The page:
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Quatermass

Sergeant-at-Arms
Dec 7, 2010
6,246
11
2,850
#1
I've had enough of trying to do one of these 'one new book per week' things, so I'm merely going to have a dedicated thread to my reviews now.

I'm not going to bother doing any humorous comment here, so let's get on with the preamble.

The rules, as mentioned before, are simple:

*I have removed the rule regarding one book per week.

*If I have started, but not finished, a book prior to starting this thread, then I may include it, as long as I have not read it all the way through at any stage.

*I must write a review.

*The book has to be relatively substantial. That is, I will not read an individual issue of a comic or manga (though an individual collected volume is fine), or a screenplay, unless said screenplay is accompanied by a making-of book, or a children's picture book. In addition, I will not be reviewing webcomics (unless available in printed form) or fanfiction.

Now, some caveats...

*I will NOT take reading suggestions. Anyone who does so will find themselves being given a very rude answer. However, comments and dissenting opinions (NOT reviews: this is MY review thread) are welcome, as long as they are decent and well-thought out.

*One of the unofficial rules, albeit one I might break (as it is an unofficial rule) is that I don't review two things of the same sort back to back. That is, I don't read two graphic novels back to back, two Doctor Who books back to back...you get the idea. I may break it on rare occasion, depending on circumstances...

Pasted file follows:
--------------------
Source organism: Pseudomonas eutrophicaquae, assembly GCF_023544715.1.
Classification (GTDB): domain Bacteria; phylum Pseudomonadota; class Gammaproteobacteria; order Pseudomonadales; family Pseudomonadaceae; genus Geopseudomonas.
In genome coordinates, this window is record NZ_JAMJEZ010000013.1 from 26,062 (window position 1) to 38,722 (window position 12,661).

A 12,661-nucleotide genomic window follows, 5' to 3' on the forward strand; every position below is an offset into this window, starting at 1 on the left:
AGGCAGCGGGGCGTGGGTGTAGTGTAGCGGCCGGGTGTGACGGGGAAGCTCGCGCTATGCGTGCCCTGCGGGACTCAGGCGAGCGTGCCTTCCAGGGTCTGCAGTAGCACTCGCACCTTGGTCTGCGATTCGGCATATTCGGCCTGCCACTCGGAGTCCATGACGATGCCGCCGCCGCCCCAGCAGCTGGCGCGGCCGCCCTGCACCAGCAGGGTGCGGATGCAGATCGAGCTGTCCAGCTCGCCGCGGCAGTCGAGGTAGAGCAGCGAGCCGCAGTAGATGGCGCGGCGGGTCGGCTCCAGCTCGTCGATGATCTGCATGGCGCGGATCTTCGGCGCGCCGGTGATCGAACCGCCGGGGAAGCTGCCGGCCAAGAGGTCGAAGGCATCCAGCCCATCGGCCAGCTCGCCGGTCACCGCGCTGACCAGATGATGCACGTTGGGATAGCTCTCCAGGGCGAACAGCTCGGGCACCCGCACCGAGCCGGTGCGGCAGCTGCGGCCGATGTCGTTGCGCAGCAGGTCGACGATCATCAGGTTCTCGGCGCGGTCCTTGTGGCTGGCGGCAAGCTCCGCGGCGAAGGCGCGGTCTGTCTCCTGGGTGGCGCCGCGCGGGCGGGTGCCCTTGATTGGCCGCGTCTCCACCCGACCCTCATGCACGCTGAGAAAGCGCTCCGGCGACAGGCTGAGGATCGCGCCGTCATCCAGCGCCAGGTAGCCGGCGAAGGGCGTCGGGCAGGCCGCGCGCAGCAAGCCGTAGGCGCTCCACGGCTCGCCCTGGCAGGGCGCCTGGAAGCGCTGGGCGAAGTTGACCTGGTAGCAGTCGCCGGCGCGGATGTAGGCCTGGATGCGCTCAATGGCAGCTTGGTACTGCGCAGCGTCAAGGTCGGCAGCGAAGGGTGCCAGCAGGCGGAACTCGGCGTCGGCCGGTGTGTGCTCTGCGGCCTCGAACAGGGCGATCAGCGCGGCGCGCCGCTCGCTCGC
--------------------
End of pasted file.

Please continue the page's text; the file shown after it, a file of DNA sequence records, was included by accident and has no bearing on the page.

*I used to have a very skewed scoring system. A few of you may remember said system when I started a similar thread going back over the Discworld novels, as well as the dispute that followed. After some consideration, I have adopted a new, still skewed but far less so, scoring system based on five stars. The scores are still my business. Dispute with the scoring system at your peril. In this thread, I am Stephen Fry on QI, and you really don't want to be klaxoned. :p
 

Quatermass

Sergeant-at-Arms
Dec 7, 2010
6,246
11
2,850
#2
BOOK 1

Weta Workshop: Celebrating 20 Years of Creativity, by Luke Hawker.


Weta Workshop has become one of the premiere special effects workshops in the world, coming to fame with the Lord of the Rings trilogy. But its story is much older than that. Given my interest in the workshop, it’s inevitable that I read yet another book about it, this one more about Weta Workshop than Weta Digital…

Weta Workshop: Celebrating 20 Years of Creativity is a book written by one of Weta’s supervisors. Detailing the history of Weta from working on Peter Jackson’s Meet the Feebles, its ascension to fame with The Lord of the Rings, all the way to the modern day, we see how Weta brought together talent to create props, miniatures, and costumes. And more than that: creating collectables of all sorts, like special statuettes, or the Doctor Grordbort line of replica steampunk blasters.